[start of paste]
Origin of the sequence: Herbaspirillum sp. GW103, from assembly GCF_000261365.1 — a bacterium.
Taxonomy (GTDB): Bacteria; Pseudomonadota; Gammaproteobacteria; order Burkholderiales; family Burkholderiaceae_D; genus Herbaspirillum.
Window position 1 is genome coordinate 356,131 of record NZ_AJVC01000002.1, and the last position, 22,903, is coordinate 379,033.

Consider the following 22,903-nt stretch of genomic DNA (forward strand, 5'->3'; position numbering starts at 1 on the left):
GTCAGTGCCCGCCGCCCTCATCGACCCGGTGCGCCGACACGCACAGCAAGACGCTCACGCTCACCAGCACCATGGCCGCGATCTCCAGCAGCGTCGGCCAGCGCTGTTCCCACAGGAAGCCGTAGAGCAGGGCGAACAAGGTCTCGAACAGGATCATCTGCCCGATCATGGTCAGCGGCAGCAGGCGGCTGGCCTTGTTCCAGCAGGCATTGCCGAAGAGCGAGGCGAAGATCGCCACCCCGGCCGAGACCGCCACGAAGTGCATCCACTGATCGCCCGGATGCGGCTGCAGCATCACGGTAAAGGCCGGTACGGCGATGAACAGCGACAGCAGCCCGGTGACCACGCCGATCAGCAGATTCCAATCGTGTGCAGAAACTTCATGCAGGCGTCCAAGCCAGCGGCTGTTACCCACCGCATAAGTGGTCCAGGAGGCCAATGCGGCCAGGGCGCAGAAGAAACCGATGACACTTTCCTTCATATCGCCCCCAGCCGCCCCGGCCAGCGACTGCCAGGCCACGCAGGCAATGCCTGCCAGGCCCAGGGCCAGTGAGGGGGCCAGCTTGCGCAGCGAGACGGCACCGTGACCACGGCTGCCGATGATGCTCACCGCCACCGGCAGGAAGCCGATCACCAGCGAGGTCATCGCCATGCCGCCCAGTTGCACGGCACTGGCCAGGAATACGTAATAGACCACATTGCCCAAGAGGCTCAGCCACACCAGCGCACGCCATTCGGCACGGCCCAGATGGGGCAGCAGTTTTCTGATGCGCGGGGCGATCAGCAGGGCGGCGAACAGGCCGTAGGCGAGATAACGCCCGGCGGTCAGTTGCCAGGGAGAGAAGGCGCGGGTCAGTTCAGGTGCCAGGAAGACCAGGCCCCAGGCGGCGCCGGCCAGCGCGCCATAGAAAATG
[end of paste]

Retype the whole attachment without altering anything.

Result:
Origin of the sequence: Herbaspirillum sp. GW103, from assembly GCF_000261365.1 — a bacterium.
Taxonomy (GTDB): Bacteria; Pseudomonadota; Gammaproteobacteria; order Burkholderiales; family Burkholderiaceae_D; genus Herbaspirillum.
Window position 1 is genome coordinate 356,131 of record NZ_AJVC01000002.1, and the last position, 22,903, is coordinate 379,033.

Consider the following 22,903-nt stretch of genomic DNA (forward strand, 5'->3'; position numbering starts at 1 on the left):
GTCAGTGCCCGCCGCCCTCATCGACCCGGTGCGCCGACACGCACAGCAAGACGCTCACGCTCACCAGCACCATGGCCGCGATCTCCAGCAGCGTCGGCCAGCGCTGTTCCCACAGGAAGCCGTAGAGCAGGGCGAACAAGGTCTCGAACAGGATCATCTGCCCGATCATGGTCAGCGGCAGCAGGCGGCTGGCCTTGTTCCAGCAGGCATTGCCGAAGAGCGAGGCGAAGATCGCCACCCCGGCCGAGACCGCCACGAAGTGCATCCACTGATCGCCCGGATGCGGCTGCAGCATCACGGTAAAGGCCGGTACGGCGATGAACAGCGACAGCAGCCCGGTGACCACGCCGATCAGCAGATTCCAATCGTGTGCAGAAACTTCATGCAGGCGTCCAAGCCAGCGGCTGTTACCCACCGCATAAGTGGTCCAGGAGGCCAATGCGGCCAGGGCGCAGAAGAAACCGATGACACTTTCCTTCATATCGCCCCCAGCCGCCCCGGCCAGCGACTGCCAGGCCACGCAGGCAATGCCTGCCAGGCCCAGGGCCAGTGAGGGGGCCAGCTTGCGCAGCGAGACGGCACCGTGACCACGGCTGCCGATGATGCTCACCGCCACCGGCAGGAAGCCGATCACCAGCGAGGTCATCGCCATGCCGCCCAGTTGCACGGCACTGGCCAGGAATACGTAATAGACCACATTGCCCAAGAGGCTCAGCCACACCAGCGCACGCCATTCGGCACGGCCCAGATGGGGCAGCAGTTTTCTGATGCGCGGGGCGATCAGCAGGGCGGCGAACAGGCCGTAGGCGAGATAACGCCCGGCGGTCAGTTGCCAGGGAGAGAAGGCGCGGGTCAGTTCAGGTGCCAGGAAGACCAGGCCCCAGGCGGCGCCGGCCAGCGCGCCATAGAAAATG